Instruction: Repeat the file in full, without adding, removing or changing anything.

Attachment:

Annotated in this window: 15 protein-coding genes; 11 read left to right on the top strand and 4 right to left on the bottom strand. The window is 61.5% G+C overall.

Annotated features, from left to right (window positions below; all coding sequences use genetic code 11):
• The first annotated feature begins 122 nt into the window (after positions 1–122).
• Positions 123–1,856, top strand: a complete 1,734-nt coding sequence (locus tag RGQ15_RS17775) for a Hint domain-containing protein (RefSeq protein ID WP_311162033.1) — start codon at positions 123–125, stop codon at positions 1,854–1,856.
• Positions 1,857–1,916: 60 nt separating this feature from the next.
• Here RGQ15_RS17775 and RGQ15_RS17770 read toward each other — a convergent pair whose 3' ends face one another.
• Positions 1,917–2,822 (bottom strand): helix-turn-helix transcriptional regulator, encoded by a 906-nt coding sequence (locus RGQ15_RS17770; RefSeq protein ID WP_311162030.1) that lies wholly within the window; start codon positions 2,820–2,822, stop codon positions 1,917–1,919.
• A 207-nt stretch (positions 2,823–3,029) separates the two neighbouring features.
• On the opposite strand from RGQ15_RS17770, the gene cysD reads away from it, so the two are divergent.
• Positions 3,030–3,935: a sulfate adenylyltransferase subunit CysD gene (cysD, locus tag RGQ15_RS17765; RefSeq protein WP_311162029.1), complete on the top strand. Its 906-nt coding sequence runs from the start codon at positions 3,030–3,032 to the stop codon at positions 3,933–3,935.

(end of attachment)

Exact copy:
Annotated in this window: 15 protein-coding genes; 11 read left to right on the top strand and 4 right to left on the bottom strand. The window is 61.5% G+C overall.

Annotated features, from left to right (window positions below; all coding sequences use genetic code 11):
• The first annotated feature begins 122 nt into the window (after positions 1–122).
• Positions 123–1,856, top strand: a complete 1,734-nt coding sequence (locus tag RGQ15_RS17775) for a Hint domain-containing protein (RefSeq protein ID WP_311162033.1) — start codon at positions 123–125, stop codon at positions 1,854–1,856.
• Positions 1,857–1,916: 60 nt separating this feature from the next.
• Here RGQ15_RS17775 and RGQ15_RS17770 read toward each other — a convergent pair whose 3' ends face one another.
• Positions 1,917–2,822 (bottom strand): helix-turn-helix transcriptional regulator, encoded by a 906-nt coding sequence (locus RGQ15_RS17770; RefSeq protein ID WP_311162030.1) that lies wholly within the window; start codon positions 2,820–2,822, stop codon positions 1,917–1,919.
• A 207-nt stretch (positions 2,823–3,029) separates the two neighbouring features.
• On the opposite strand from RGQ15_RS17770, the gene cysD reads away from it, so the two are divergent.
• Positions 3,030–3,935: a sulfate adenylyltransferase subunit CysD gene (cysD, locus tag RGQ15_RS17765; RefSeq protein WP_311162029.1), complete on the top strand. Its 906-nt coding sequence runs from the start codon at positions 3,030–3,032 to the stop codon at positions 3,933–3,935.